“See you at Sunset!” It's a frequent greeting in Pass-a-Grille. Folks gather at the Paradise Grille to watch the glowing red-orange sun sink into the Gulf of Mexico horizon. One lucky guest is chosen to ring a ceremonial ship's bell, exactly 15 times. Over the past two decades, seven thousand people from around the world have rung the bell and signed their names and remembrances in the guest books, now on their 20th volume.
Call it a perfect snapshot of the sleepy little Keys-type community populated as much by pelicans as people. Occupying the narrow southern tail of St. Pete Beach, Pass-a-Grille is nestled between the Gulf of Mexico and Boca Ciega Bay. The quirky beach town is a mere thirty one blocks long and one block wide.
Each morning wiry kids with spinning rods in their hands line the seawall on the east side of the town. On gusty days its broad sugary white beaches play host to kite boarders. Kayakers and paddle boarders navigate the Gulf waters most afternoons. Loggerhead sea turtles nest here during the summer.
History says Spanish explorer Panfilo de Narvaez landed at Pass-a-Grille in 1528. The town is named for the 18th century "grilleurs" who would stop on the beaches here to smoke their day’s catch in order to preserve it for the trip home. It is mostly a residential community of well-preserved clapboard cottages, cozy inns, and an occasional waterfront mansion. Old Florida palms line the streets, which offer a collection of off-beat shops, art galleries, and waterfront restaurants.
We stayed at the Coconut Inn just steps from the beach with a pool, grilling area, bikes and an easy walk down to the business district. Stop into Island Life, the gift shop embodiment of beach life. Color is everywhere. Scan the vibrant paintings by owner Candice Vacchiano's 91-year old father Ralph McKoy, check out the parrots carved in Bali, the wooden and beaded jewelry from Indonesia, and wooden turtles sculpted in Ecuador. Surfboards and SUPs serve as both bright backdrops and items for sale. If your timing is good, you may get to see the celebrated artist at work in his studio.
Pass-A-Grille has always been a magnet for quirky characters. The best place to discover them is at the Gulf Beaches Historical Museum. It was originally built in 1917 as the barrier island's first church. Read about Silas Dent, the hermit of Cabbage Key and Panther Key John, a crusty old Cuban fisherman who claimed to be the last Gulf Coast pirate. You will also enjoy World War II exhibits and an extensive Old Florida postcard collection.
Eccentricity rules in Pass-a-Grille. Take Evander Preston. At a glance, the 6-foot, 3-inch Preston appears to fall somewhere between Eric the Red and Daniel Boone. A jewelry craftsman, brewer, art collector, and master chef, his 8th Avenue gallery is an elegant funhouse where he designs and creates unique contemporary jewelry with prices to match. Famous clients include Jimmy Buffett and Lauren Bacall.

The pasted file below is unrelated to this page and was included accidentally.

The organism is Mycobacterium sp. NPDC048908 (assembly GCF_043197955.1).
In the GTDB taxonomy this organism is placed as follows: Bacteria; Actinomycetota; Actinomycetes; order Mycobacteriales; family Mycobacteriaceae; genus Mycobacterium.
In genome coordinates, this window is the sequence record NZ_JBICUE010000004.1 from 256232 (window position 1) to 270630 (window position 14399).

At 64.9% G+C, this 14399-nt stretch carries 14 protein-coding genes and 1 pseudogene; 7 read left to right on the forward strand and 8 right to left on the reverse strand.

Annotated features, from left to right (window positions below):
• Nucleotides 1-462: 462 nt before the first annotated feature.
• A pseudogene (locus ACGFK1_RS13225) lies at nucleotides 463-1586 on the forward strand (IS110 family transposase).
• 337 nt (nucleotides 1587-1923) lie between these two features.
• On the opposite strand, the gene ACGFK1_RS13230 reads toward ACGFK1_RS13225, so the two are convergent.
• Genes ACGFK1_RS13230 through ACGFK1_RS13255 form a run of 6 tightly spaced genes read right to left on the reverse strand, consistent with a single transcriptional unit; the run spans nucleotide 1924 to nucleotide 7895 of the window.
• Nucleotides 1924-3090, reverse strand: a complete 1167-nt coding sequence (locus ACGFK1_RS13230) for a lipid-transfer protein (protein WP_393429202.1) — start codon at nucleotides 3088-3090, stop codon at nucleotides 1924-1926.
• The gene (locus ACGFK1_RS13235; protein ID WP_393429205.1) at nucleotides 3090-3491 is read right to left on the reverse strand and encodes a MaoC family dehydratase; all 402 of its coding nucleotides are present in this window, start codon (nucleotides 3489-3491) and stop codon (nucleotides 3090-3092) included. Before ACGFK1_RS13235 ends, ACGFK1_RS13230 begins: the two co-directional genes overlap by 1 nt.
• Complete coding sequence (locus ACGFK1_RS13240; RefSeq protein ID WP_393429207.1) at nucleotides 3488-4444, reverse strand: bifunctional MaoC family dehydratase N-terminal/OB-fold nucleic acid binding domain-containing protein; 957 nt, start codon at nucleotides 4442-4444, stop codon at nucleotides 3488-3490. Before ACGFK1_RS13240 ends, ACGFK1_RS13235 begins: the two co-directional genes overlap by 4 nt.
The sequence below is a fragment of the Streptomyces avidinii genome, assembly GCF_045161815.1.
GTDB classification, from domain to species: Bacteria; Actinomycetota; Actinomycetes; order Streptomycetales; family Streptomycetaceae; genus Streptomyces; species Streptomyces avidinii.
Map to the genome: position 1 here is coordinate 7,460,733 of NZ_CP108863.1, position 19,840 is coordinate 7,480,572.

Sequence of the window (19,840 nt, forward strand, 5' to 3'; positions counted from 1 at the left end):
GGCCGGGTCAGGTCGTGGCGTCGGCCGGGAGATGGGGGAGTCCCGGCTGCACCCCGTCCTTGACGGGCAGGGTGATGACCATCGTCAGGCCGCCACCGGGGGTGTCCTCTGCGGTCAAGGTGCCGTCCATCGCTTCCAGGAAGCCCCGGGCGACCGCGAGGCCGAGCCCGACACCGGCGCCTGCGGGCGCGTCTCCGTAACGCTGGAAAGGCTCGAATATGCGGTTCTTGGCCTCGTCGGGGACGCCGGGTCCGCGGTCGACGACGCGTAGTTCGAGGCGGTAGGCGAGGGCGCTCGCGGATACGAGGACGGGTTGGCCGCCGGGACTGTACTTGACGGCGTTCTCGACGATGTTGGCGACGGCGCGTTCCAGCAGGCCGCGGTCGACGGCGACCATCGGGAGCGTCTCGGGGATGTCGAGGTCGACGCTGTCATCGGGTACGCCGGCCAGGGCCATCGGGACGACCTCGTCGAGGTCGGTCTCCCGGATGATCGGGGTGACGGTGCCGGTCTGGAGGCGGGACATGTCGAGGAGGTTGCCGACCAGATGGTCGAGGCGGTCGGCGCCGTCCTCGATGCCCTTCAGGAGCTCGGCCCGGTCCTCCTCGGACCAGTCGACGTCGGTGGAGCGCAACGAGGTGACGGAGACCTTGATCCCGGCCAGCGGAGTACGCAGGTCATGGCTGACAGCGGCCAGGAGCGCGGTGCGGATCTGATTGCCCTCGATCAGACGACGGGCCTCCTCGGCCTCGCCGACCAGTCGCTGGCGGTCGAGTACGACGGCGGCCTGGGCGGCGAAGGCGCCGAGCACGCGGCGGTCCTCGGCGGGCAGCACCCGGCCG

A few doors down is Grace, the restaurant that has quickly become a sensation. Transplants from Cleveland, Marlin Kaplan and Lisa Masterson moved to the Tierra Verde neighborhood to retire. It didn't quite work out. A restaurateur for more than 30 years with venues ranging from causal bistros to fine dining establishments, Grace is Chef Kaplan's tenth. Over the years he's had the privilege of cooking at the James Beard House in New York City on a number of occasions.
Grace is elegant without being intimidating, but there is whimsy, too. Seth Casteel's fabulous photographs of "Underwater Dogs" dazzle in the dining rooms. From a leaping Lab to a diving Dachshund, the photos capture the canines' startled expressions breaking through the surface of the water to chase their favorite toy, a tennis ball.
It offers a smart signature cocktail list, all of the concoctions named for local dogs. Watson is a combination of Boodles gin, Aperol, St. Germaine, white peach balsamic, and Prosecco. The short and creative menu is a delightful blend of American basics served with international flair and, like the decor, a bit of whimsy.
The heirloom tomato salad is sugar and salt cured and topped with a lovely nip of orange blossom water and fried pistachios, creating simple but complex flavors. The braised mussels are bathed in saffron broth and the bone-in pork chop is perfectly complemented with an onion and apple confit. There are wonderful twists -- Sputnik lettuce from local Brick Street Farms instead of classic iceberg for the Grace Wedge, and a spicy crawfish addition to the head-on shrimp and grits.
Let's put this out there. The Brass Monkey serves up the best jumbo lump crab cakes in Florida. They're nearly baseball-sized beauties. Proprietors Barry and Kelly Streib owned the Bay Cafe in Ocean City, Md. for 18 years before they headed south. Ravens, Orioles and Terps flags hang from the balcony dining area overlooking the Gulf.
On our final day we headed down to Paradise Grille to hear guitarist John Frinzi (a handful of his original songs are played on Radio Margaritaville) entertain a growing crowd. Out on the Gulf a lone kayaker glided south trailed by a pair of brown pelicans skimming the water's surface. As the sun slowly disappeared, a family of seven strolled over to the Sunset Bell.
"My mother Doreen recently passed away so we brought our family together in remembrance of her," said Allison Rushing, a Largo resident. "It's such a beautiful setting and a nice honor for us to ring that bell. It's Friday the 13th. I know Mom would have gotten a kick out of that."